Wind brushing through the Willows; ice-covered creek gurgling as it wends beside the woods and under a footbridge; the squeak and crunch of zero degree snow under my insulated Muck boots.

Sun blindingly bright on white snow; tree limbs silhouetted against pink and orange hues of sunset; moon casting sharp, black shadows of fences and trees; stars twinkling in the indigo sky.

A peaceful spot to think and write. The luxury of time to read without interruption. The joy of playful walks with my dogs. Beauty all around to capture with brush or pencil in my journal.

I spent Friday and Saturday alone in the guest house at my parents’ farm. It’s a small, simple, quiet place that allowed me the space and time to unwind, read, reflect, write, paint, and walk in beautiful surroundings with my dogs. No road noise, no people, no internet, no sounds but those supplied by nature.

I was long overdue for some retreat time, and I feel wonderfully refreshed and energized by my time alone. When I first got there I found myself hopping up and down, distracted by every little thought and impulse that passed through my mind. After a few hours I was calm on the inside, sitting quietly with Milo curled on my lap, a cup of tea in my hand, while I alternately read and gazed out the window while pondering the books I was reading (The Return of the Prodigal Son, by Henri Nouwen and The Introvert Advantage by Marti Olsen Laney).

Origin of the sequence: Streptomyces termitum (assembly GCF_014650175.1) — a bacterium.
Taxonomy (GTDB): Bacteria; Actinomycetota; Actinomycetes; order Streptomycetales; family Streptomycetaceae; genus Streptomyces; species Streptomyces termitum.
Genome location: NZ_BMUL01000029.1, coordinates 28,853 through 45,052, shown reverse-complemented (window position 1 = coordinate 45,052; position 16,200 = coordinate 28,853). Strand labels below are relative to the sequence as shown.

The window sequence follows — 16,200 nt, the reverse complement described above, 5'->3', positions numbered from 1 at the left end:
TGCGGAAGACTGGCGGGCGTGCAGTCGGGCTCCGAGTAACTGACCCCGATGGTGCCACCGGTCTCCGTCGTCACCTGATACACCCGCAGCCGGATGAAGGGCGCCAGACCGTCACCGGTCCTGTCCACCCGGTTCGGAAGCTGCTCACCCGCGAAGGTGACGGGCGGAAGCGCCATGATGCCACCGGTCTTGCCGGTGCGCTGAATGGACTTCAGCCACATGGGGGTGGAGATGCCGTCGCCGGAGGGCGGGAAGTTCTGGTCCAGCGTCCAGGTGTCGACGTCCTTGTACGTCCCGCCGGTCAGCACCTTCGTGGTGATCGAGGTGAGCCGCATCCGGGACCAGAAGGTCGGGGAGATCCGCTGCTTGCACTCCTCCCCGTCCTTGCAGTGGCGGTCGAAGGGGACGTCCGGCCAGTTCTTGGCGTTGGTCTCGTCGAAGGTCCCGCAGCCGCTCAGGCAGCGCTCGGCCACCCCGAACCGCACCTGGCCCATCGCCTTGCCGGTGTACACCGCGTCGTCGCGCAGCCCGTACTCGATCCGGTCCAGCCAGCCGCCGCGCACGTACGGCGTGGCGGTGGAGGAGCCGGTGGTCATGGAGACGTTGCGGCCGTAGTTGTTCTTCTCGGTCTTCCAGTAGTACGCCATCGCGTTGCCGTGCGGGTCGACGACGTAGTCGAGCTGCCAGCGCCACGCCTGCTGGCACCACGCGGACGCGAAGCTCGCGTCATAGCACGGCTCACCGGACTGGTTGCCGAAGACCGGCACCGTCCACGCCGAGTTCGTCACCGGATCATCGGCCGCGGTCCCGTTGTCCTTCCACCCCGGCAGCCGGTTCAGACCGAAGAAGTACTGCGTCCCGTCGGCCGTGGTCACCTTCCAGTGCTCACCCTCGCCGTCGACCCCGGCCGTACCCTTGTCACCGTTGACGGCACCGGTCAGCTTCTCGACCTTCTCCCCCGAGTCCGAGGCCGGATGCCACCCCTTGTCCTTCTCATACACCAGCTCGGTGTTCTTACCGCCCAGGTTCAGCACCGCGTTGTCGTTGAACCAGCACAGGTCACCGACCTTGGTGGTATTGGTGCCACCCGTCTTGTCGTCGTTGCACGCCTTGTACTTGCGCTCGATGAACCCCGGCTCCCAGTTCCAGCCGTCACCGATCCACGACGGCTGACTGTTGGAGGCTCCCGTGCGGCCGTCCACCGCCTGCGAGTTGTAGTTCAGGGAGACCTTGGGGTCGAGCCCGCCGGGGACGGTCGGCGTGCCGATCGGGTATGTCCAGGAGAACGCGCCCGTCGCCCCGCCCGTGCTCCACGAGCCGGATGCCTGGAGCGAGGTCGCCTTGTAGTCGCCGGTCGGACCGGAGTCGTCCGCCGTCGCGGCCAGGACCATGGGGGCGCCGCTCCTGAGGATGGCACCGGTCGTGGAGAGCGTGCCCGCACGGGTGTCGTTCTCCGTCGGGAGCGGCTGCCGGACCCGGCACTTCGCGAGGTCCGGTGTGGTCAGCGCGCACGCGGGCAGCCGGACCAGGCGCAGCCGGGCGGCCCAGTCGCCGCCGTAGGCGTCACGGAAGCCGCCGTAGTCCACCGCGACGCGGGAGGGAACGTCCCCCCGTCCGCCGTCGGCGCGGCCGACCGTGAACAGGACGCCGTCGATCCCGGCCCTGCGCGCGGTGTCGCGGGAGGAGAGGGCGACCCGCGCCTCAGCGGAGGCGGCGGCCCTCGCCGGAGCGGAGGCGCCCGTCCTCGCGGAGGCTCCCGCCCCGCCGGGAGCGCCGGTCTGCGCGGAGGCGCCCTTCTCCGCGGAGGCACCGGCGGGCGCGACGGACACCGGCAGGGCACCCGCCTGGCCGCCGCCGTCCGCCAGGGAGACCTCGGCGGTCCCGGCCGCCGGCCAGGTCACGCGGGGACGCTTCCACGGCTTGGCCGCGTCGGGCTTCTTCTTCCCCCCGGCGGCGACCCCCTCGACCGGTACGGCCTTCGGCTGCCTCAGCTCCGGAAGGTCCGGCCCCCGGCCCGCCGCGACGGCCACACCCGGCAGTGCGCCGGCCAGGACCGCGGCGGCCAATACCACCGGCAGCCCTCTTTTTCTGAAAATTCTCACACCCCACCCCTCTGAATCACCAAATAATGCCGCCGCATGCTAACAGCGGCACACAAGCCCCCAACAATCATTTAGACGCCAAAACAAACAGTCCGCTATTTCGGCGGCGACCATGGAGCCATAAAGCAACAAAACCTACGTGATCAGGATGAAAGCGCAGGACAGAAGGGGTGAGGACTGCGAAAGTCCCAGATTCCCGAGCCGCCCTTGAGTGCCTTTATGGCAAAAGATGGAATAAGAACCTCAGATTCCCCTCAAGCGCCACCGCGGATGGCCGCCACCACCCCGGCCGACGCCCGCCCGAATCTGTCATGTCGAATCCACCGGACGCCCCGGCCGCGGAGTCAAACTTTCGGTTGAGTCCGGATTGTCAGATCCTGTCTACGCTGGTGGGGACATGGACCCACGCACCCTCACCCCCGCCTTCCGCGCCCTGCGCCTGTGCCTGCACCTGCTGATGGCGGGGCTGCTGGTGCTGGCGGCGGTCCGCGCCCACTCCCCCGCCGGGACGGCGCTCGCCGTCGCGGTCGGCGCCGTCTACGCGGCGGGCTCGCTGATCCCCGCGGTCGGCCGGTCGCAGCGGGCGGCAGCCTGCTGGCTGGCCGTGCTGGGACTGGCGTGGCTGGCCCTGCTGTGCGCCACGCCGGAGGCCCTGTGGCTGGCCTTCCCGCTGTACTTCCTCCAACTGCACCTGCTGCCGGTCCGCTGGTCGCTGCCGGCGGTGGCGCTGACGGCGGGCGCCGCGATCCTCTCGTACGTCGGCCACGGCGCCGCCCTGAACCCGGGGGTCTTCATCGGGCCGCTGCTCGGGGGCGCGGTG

When I woke up at 3:00 AM, the bright moonlight drew me out into the frigid but peaceful night. Petra and I walked quietly up the hill to look out over the valley, then Rowan and I explored down toward the pond and danced gleefully in the snowy field.

Time alone in silence helps me find and draw forth the quieter parts of myself, the parts that get shoved down when I live with noise and the busyness of daily life and my inner compulsion to keep constantly connected with the world via the computer. I like those more reserved aspects of my being and feel more complete and alive when I nurture them. I won’t wait so long before seeking solitude again.

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